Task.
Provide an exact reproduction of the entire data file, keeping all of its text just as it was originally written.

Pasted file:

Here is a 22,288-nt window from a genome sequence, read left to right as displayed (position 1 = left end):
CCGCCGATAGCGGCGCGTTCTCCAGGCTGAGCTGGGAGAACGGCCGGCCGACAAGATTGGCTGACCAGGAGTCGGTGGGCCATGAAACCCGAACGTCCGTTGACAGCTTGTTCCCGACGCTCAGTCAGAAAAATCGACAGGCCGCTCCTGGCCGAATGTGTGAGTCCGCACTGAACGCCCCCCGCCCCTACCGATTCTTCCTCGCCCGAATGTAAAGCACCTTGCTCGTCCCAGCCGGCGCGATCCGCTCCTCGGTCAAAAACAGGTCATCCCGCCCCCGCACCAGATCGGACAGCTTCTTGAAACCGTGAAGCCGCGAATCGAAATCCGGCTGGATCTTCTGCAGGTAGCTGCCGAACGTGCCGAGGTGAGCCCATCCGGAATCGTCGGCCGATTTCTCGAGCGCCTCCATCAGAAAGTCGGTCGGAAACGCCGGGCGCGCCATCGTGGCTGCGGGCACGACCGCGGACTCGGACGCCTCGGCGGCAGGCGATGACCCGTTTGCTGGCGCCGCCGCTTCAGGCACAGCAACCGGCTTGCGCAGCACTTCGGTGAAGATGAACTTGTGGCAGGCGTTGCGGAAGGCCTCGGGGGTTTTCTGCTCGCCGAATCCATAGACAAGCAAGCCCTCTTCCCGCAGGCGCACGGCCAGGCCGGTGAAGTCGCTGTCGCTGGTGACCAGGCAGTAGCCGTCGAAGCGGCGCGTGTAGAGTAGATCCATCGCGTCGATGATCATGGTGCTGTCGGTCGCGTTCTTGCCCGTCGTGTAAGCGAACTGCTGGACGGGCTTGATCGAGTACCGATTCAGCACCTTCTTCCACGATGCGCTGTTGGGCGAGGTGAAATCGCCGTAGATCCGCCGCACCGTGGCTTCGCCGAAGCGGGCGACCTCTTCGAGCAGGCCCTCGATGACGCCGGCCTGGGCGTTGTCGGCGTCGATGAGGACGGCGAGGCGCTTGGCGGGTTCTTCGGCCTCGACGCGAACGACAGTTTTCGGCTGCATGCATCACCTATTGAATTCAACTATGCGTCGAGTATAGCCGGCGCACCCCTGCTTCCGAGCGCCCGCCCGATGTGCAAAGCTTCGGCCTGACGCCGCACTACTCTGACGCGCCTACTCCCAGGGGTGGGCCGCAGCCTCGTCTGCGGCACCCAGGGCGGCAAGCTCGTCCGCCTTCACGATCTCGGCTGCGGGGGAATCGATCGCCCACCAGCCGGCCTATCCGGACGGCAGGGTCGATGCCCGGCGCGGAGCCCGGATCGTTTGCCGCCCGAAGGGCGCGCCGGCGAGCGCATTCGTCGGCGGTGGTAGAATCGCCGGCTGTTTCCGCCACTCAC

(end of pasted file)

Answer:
Here is a 22,288-nt window from a genome sequence, read left to right as displayed (position 1 = left end):
CCGCCGATAGCGGCGCGTTCTCCAGGCTGAGCTGGGAGAACGGCCGGCCGACAAGATTGGCTGACCAGGAGTCGGTGGGCCATGAAACCCGAACGTCCGTTGACAGCTTGTTCCCGACGCTCAGTCAGAAAAATCGACAGGCCGCTCCTGGCCGAATGTGTGAGTCCGCACTGAACGCCCCCCGCCCCTACCGATTCTTCCTCGCCCGAATGTAAAGCACCTTGCTCGTCCCAGCCGGCGCGATCCGCTCCTCGGTCAAAAACAGGTCATCCCGCCCCCGCACCAGATCGGACAGCTTCTTGAAACCGTGAAGCCGCGAATCGAAATCCGGCTGGATCTTCTGCAGGTAGCTGCCGAACGTGCCGAGGTGAGCCCATCCGGAATCGTCGGCCGATTTCTCGAGCGCCTCCATCAGAAAGTCGGTCGGAAACGCCGGGCGCGCCATCGTGGCTGCGGGCACGACCGCGGACTCGGACGCCTCGGCGGCAGGCGATGACCCGTTTGCTGGCGCCGCCGCTTCAGGCACAGCAACCGGCTTGCGCAGCACTTCGGTGAAGATGAACTTGTGGCAGGCGTTGCGGAAGGCCTCGGGGGTTTTCTGCTCGCCGAATCCATAGACAAGCAAGCCCTCTTCCCGCAGGCGCACGGCCAGGCCGGTGAAGTCGCTGTCGCTGGTGACCAGGCAGTAGCCGTCGAAGCGGCGCGTGTAGAGTAGATCCATCGCGTCGATGATCATGGTGCTGTCGGTCGCGTTCTTGCCCGTCGTGTAAGCGAACTGCTGGACGGGCTTGATCGAGTACCGATTCAGCACCTTCTTCCACGATGCGCTGTTGGGCGAGGTGAAATCGCCGTAGATCCGCCGCACCGTGGCTTCGCCGAAGCGGGCGACCTCTTCGAGCAGGCCCTCGATGACGCCGGCCTGGGCGTTGTCGGCGTCGATGAGGACGGCGAGGCGCTTGGCGGGTTCTTCGGCCTCGACGCGAACGACAGTTTTCGGCTGCATGCATCACCTATTGAATTCAACTATGCGTCGAGTATAGCCGGCGCACCCCTGCTTCCGAGCGCCCGCCCGATGTGCAAAGCTTCGGCCTGACGCCGCACTACTCTGACGCGCCTACTCCCAGGGGTGGGCCGCAGCCTCGTCTGCGGCACCCAGGGCGGCAAGCTCGTCCGCCTTCACGATCTCGGCTGCGGGGGAATCGATCGCCCACCAGCCGGCCTATCCGGACGGCAGGGTCGATGCCCGGCGCGGAGCCCGGATCGTTTGCCGCCCGAAGGGCGCGCCGGCGAGCGCATTCGTCGGCGGTGGTAGAATCGCCGGCTGTTTCCGCCACTCAC